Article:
Haiti Under Seige

The smiling faces of our Haitian seamstresses and their drivers are because they have secured the gasoline to fill the tanks of their motos and be able to make it home to their families. This gas cost $25 per gallon and was difficult to locate. Haiti is currently suffering the effects of unpaid fuel bills by the governmental elite and the subsequent lack of gas shipments to the country. Due to the solar panels that were installed earlier this summer and materials that arrived by container shipment in February, they are able to continue sewing components of the reusable menstrual pad kits. Unfortunately, most of the orders placed by mission groups have been retracted as the groups have had to cancel their trips. At last count, we needed to refund groups for orders that involved just over 800 kits. At $9 a kit, that is $7200 of lost revenue.

A crew of nine American women, led by Elly Schreder, traveled to Haiti 2 weeks ago to meet with the seamstresses and share food and community while teaching them how to construct surgical hats for sale in the community. The women were hosted by a local Rotarian who gave a lesson in business practices. Two distributions of kits, in addition to reproductive health education, were accomplished as 100 girls received their kits. Given the lack of gasoline and prominence of protests, much was accomplished and the Haitian seamstresses were hopeful that their good luck would continue as they work to support their families.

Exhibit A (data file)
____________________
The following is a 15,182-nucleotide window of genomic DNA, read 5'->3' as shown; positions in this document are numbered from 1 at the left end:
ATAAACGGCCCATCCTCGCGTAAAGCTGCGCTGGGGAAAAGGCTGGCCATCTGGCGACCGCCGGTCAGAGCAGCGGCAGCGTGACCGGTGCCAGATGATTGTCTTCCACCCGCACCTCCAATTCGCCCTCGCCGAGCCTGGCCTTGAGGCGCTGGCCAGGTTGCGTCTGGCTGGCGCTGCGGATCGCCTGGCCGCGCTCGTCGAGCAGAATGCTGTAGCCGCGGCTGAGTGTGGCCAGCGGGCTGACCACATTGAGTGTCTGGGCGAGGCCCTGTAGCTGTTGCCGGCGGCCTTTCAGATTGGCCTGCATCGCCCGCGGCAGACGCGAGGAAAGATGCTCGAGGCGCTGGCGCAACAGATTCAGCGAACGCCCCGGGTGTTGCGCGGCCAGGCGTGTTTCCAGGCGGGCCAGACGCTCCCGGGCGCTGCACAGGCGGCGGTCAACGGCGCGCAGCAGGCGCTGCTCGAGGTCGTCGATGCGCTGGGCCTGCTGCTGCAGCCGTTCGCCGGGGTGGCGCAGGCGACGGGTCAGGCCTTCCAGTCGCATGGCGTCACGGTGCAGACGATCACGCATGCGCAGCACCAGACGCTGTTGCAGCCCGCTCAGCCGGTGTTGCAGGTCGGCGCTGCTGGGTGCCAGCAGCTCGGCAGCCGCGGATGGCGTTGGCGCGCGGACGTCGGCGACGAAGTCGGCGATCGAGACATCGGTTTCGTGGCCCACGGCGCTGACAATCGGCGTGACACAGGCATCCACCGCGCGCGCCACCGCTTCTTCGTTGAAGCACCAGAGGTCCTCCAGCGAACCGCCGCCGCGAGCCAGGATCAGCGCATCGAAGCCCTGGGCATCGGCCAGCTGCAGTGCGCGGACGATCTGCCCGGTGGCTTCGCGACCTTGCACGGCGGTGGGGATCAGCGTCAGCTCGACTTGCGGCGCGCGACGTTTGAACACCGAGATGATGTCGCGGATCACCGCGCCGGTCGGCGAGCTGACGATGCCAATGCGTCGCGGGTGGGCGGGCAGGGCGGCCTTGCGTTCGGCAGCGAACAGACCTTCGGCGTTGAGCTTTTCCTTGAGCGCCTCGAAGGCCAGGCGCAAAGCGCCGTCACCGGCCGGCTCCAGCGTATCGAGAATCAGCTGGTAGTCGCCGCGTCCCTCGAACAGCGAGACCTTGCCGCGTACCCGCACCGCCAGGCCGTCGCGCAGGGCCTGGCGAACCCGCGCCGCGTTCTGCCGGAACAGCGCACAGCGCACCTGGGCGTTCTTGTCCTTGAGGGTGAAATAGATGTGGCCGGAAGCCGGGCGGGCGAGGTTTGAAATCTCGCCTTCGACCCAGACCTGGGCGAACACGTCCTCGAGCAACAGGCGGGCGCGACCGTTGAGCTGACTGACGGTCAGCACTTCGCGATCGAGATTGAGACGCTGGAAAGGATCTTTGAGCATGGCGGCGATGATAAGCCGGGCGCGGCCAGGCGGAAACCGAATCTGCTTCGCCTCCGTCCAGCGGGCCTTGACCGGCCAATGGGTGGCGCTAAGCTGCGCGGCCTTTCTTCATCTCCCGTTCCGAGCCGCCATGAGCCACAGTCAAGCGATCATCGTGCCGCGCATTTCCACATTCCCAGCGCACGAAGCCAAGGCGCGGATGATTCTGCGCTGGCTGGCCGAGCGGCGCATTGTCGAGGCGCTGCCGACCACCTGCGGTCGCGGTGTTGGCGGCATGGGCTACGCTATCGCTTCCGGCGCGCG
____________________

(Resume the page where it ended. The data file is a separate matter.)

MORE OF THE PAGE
Unfortunately, the gasoline price has continued to rise and most public transportation has been shuttered. The streets are bare of cars and motos while food scarcity is becoming a growing concern. Currency has been devalued by half while the cost of living has increased by 25%. The math does not work for even the most elite. When a pregnant women is finally able to get to a hospital after an obstructed labor they are often turned away as the hospitals are unable to locate gasoline to run their generators and power the operating rooms.

Those of us who support the citizens of Haiti from afar are left helpless to view news stories and frustrated by our ability to help. At HHW, we have reassured our seamstresses that they will continue to be paid for their work even if we are not able to sell the menstrual pad kits at this time. Luckily, the sewing centers are within walking distance of their homes and the sewing machines powered by solar panels. By the end of this unrest, we may have enough menstrual pad kits for the entire country of Haiti!